|Letters to the editor||/Opinion/Letters to the editor|
As we come up on the Fourth of July weekend, and we reflect on what it means to be American, I am honored to join the Walla Walla community for a big step forward in fulfilling the promise we make to those who serve our country.
Now that South Carolina may stop flying its Confederate flag, and Mississippi could remove the charged symbol and even Amazon has stopped selling it, about the only place left to see the emblem of Southern resistance still proudly flapping in the wind is: here.
Louisiana Gov. Bobby Jindal, barely registering in the polls, announced his presidential run on Wednesday. The once wonky conservative is now clinging to the Duck Dynasty star Willie Robertson in hopes of convincing the right-wing base he is one of them. It seems there is not a far-right position or slogan he does not embrace. How times change.
In the worst possible way — responding to an unspeakable act of racist barbarism — we have stumbled into one of our all-too-rare “Reconsider the Confederacy” weeks. This year's week looks as though it will lead to the relegation of the Confederate battle flag to museums and history's dung heap, where it belongs.
Members of Congress get categorized in all sorts of ways. They’re liberal or conservative; Republican or Democrat; interested in domestic affairs or specialists in foreign policy.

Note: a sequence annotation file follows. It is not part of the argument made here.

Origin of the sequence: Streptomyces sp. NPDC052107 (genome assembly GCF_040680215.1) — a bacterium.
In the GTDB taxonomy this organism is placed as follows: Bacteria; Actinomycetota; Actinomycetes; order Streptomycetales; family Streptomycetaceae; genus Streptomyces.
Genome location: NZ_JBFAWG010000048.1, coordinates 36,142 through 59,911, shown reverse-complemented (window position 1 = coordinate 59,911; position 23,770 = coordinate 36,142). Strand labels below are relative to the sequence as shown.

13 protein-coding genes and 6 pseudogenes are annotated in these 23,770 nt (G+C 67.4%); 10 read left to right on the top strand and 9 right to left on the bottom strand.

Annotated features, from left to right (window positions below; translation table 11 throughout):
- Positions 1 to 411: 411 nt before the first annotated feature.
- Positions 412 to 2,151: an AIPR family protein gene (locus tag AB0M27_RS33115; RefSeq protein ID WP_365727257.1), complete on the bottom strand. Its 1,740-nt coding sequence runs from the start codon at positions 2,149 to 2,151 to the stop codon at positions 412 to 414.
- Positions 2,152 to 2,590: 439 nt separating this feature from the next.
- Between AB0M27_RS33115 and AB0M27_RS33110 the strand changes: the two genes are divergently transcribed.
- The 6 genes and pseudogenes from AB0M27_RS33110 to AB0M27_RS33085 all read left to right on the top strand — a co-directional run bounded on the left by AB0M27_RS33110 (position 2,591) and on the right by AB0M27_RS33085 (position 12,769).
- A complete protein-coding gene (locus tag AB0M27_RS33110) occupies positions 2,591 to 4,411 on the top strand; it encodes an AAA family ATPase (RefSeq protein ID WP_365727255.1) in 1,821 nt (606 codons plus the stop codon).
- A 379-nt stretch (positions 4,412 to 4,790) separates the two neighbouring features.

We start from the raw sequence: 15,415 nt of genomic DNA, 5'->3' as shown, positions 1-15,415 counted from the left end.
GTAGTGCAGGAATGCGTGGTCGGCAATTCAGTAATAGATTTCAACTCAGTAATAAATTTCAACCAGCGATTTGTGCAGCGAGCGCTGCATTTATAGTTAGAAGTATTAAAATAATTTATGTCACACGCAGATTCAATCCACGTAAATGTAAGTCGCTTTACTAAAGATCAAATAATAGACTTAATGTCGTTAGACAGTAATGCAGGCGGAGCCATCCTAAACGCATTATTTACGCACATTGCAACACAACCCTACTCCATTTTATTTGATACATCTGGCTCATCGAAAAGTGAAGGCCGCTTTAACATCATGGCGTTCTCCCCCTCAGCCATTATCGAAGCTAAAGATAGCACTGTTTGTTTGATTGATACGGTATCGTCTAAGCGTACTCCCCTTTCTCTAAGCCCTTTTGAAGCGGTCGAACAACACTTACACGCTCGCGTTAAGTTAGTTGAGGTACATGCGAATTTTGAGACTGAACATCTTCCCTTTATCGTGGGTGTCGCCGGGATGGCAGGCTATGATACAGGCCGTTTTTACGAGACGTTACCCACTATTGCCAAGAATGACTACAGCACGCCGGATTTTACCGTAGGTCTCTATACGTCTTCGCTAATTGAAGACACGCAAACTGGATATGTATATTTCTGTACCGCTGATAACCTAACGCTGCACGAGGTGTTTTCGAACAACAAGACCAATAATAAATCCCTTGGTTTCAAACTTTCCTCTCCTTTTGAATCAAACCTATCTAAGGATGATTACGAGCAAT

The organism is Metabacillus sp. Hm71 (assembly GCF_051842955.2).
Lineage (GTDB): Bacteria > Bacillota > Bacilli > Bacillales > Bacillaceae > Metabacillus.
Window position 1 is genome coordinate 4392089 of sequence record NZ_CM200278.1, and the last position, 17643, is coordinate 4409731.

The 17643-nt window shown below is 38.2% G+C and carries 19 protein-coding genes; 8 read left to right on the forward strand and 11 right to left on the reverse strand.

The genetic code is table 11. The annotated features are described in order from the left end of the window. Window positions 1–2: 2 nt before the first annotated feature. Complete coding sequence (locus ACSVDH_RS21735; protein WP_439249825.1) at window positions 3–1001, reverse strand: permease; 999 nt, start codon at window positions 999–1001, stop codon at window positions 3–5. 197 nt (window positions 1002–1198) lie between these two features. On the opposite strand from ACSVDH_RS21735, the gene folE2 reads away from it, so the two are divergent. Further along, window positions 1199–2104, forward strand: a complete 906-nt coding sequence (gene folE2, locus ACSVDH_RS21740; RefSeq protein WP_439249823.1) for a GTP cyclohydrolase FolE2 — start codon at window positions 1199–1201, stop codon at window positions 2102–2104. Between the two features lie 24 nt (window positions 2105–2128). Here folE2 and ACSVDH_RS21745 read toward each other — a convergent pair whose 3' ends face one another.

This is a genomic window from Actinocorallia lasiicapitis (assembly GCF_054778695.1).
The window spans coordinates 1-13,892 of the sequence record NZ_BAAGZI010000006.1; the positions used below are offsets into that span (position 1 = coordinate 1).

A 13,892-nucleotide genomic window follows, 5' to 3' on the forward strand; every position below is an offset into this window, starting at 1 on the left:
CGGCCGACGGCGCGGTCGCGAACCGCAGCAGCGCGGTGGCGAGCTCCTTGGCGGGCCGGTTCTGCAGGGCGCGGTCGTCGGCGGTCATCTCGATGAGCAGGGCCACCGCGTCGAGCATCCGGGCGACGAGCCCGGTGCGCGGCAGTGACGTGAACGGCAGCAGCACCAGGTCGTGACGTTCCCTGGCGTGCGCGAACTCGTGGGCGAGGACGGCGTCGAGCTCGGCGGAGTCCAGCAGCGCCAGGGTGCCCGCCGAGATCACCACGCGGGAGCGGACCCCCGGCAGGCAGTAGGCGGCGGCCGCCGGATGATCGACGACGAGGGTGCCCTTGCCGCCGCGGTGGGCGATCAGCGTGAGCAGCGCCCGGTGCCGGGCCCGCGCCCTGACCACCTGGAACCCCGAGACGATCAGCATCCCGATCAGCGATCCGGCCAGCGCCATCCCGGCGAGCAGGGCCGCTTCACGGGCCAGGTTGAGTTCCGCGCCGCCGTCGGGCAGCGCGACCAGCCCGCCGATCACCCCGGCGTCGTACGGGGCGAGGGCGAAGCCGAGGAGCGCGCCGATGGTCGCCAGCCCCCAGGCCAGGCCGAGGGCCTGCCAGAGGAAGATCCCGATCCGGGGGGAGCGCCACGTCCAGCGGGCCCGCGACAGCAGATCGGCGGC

It’s often said following each mass shooting that America will numbly do nothing about its guns and violence problem. But that isn’t quite true. We do respond.
The state on Monday sent out shutdown notices to 4,000 contractors — the latest sign our political system is lurching from one manufactured crisis to another. Just like that other Washington.
The story of former Spokane NAACP leader Rachel Dolezal has seemingly allowed America to shift attention from black lives that still matter to the seemingly delusional qualities of anti-racism and our contemporary notions of identity.
As if on cue, another million bucks was dumped into a so-called “citizens’ initiative” — by one rich guy. But some citizens calling themselves “small potatoes” say they’re going to prove me wrong that only the superrich can make the ballot.
Denisha Jones is a visiting assistant professor of early childhood education at Howard University in Washington D.C., and over the last 10 years, she has taught kindergarten, preschool, and served as a campus-based preschool director.